And here’s the kicker: if it really isn’t what’s on the outside that counts, but what lies within, I am screwed!  I’m not even that nice!  Despite my girth I am vain, egotistical, temperamental.  I’m selfish and self-centered and jealously guard my solitude.  I don’t always play well with others.   So, I am an artist, at last.  I pass the personality test.

I have an “Ah-ha!” moment watching Stacy & Clinton on What Not To Wear describe the shape of an outfit making a plus size gal “look like an ice cream cone”.  Time to rethink my wardrobe.  Acknowledging that I swoon over the floaty, printed, femme shapes of some of today’s fashions helps me make a shift inside and out.  A sense of excitement and anticipation stirs me.  I recall that these bespoke elements have never gone out of style, and I have always felt my best when sashaying around in them.   I dressed that way a lot in the 70’s (when I was an artist) and in the 90’s (when I was an artist) and now that I’ve discovered my art again, it’s time to change my look.  Indeed, you just have to fool with it.

I wish we could bring almost all of our troops home and turn ’em loose to rebuild our broken parts.

I had added The Hurt Locker to my DVD queue again and received it just in time to savor over this weekend, after having spent lots of time watching the TV coverage of our astonishing kill of Bin Laden.  You might not think an old hippie like me (“peace, ‘yall”) would go in for that sort of thing, but I am quite happy about the event and super-proud of our brave troops.  And I stay mesmerized by the movie, The Hurt Locker, because it reaches me on different levels: the mom, the daughter, the survivor of fallout from the Viet Nam war at the hands of a broken Vet; the peace-nik, the blood thirsty revenge wanting citizen who will never forget where she was on the morning of September 11, 2001; the war-weary voter who wanted change.

I worry about how our men and women will be able to adjust to life back in the States, and I thought, since we have so much devastation and poverty and unemployment and drugs and homelessness and crime, can we create opportunities for our returning warriors, and ourselves by rebuilding all our broken parts right here in America?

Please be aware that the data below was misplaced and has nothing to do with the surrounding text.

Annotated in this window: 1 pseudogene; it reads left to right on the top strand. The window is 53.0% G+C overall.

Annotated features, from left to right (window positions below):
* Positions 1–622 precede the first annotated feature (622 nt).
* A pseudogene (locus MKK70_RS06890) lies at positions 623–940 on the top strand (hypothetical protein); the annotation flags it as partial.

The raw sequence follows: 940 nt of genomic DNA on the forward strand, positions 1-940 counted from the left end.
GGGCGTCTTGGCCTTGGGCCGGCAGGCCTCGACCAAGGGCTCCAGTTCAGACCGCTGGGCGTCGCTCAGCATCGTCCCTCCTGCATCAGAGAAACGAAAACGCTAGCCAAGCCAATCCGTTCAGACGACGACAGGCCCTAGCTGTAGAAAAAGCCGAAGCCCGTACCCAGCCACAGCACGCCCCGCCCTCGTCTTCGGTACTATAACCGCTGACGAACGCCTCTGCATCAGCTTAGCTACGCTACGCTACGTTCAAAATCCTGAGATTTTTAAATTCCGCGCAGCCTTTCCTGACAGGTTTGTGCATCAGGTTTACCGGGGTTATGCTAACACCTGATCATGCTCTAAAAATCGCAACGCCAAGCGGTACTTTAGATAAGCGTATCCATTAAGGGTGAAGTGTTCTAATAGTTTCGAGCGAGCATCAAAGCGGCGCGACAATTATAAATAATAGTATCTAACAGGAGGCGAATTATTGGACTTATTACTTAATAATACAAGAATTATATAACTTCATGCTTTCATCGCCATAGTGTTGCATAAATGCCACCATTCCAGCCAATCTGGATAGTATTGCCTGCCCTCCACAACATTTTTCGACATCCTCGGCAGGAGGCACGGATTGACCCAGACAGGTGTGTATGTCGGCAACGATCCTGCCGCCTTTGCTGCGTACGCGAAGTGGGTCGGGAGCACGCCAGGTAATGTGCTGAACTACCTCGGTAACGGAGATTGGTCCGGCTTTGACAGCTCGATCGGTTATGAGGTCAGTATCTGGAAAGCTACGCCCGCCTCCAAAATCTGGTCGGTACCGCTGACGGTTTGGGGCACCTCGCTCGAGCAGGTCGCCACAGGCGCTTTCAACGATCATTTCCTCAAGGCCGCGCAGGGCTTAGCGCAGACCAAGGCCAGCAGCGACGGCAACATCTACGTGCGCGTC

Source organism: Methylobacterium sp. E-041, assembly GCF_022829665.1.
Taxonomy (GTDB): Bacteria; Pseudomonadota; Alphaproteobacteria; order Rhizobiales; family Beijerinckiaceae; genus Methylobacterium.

In the meantime, I had been trying to catch the fleeting, tender, pitiful and brave, little grin on Eldridge’s face in Hurt Locker, as he struggled to clean blood from  “the dead guy” off the ammo with his spit, as James patiently, reassuringly, coaxed him along.  It broke my heart.  I’ll probably watch the movie another 2-3 times before I ship it back in favor of some lighter entertainment….

Have I become bipolar or just slammed by a killer case of ennui?

Seems like April was jammin’ after I recovered from a nasty case of poison ivy in March, and  I was practically manic with gifts from the Universe: everything just seemed to flow.  You know how that is.  I’d been reading my usual stack of books on spirituality and creativity and my energy level was higher than usual.  I painted my kitchen Ben Moore Jade Green and tricked it out with an old pink plastic chandelier I’d stashed in a drawer years ago; finally painted that ugly subfloor in the adjoining den a glossy white.  Met up with friends at their show & sale at the Dallas Bath House Cultural Center Art Mart; got sage advice from friend Loretta in upstate NY about blogging & marketing.  Kept applying for jobs, hoping to land one before UI benefits run out.  Started my blog and scanned all my current journal-sketches.

Got an abscessed gum and crashed.  Got that fixed.  There went all “discretionary funds” for awhile.  Ouch.  So this week has been a total bust except for the sublime weekend spent with my darling 9 year old grandson, Castle.  Still, I felt totally slammed and wondered why.

I really prefer the times when I feel that I’m in that state of allowing Source to flow in and through me and I’m sort of skipping around with multiple tools and expressions of my and others’ limitless creativity just exploding around us!  Silly woman.  It’s just not indefinitely sustainable, and the upsides of ennui are 1) it’s so freakin’ dramatic, and 2) it’s not indefinitely sustainable either.